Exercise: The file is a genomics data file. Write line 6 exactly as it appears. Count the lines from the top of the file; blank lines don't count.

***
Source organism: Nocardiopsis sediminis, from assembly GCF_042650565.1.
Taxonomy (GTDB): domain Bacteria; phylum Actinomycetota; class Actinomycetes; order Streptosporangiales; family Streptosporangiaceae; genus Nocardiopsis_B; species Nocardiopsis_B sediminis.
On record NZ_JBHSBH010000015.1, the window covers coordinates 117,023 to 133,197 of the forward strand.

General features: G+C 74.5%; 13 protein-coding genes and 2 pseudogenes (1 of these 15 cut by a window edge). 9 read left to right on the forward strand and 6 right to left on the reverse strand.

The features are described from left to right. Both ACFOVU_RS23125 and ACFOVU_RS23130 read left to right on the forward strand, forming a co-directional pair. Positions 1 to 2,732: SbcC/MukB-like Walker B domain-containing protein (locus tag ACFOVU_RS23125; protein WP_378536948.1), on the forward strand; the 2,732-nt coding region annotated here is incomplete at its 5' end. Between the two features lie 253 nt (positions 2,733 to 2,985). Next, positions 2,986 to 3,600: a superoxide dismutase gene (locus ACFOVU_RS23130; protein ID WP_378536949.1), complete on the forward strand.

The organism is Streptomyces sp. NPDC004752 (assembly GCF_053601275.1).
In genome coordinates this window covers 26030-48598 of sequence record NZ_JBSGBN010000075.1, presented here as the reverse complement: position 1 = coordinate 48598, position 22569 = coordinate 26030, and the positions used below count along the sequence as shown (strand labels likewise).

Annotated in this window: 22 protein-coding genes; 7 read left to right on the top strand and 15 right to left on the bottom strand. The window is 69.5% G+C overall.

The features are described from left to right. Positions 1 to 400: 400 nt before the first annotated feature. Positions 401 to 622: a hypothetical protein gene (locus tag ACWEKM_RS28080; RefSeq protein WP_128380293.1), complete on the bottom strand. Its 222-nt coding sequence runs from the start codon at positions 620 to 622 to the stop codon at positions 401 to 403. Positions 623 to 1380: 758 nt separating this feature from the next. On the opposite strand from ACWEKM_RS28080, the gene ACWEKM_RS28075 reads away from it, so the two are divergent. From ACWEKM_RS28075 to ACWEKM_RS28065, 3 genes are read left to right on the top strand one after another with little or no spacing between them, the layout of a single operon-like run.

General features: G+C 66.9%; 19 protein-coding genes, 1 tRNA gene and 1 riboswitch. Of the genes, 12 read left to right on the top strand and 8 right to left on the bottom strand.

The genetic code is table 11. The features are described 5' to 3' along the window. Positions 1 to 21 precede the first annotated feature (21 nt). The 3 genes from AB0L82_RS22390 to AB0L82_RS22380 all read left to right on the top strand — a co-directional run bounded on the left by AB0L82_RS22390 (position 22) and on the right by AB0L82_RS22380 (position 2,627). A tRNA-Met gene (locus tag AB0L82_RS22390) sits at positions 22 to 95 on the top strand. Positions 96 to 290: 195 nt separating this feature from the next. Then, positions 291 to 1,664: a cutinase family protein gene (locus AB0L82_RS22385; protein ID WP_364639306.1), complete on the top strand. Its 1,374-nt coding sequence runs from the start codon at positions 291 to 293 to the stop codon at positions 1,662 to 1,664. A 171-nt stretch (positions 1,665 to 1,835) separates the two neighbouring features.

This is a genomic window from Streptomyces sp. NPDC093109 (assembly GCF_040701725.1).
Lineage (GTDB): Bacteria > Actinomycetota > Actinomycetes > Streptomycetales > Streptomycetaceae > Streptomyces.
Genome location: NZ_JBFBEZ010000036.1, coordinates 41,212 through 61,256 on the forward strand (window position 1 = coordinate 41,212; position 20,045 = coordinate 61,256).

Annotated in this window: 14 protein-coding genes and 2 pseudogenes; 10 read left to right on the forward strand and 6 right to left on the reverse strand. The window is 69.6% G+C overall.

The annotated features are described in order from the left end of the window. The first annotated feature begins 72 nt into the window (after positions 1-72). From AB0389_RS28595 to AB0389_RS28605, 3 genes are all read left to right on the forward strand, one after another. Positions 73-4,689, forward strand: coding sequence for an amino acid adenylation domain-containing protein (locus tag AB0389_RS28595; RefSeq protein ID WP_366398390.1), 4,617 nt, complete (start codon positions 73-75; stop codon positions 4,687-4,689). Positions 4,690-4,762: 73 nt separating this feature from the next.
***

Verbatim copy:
The organism is Streptomyces sp. NPDC004752 (assembly GCF_053601275.1).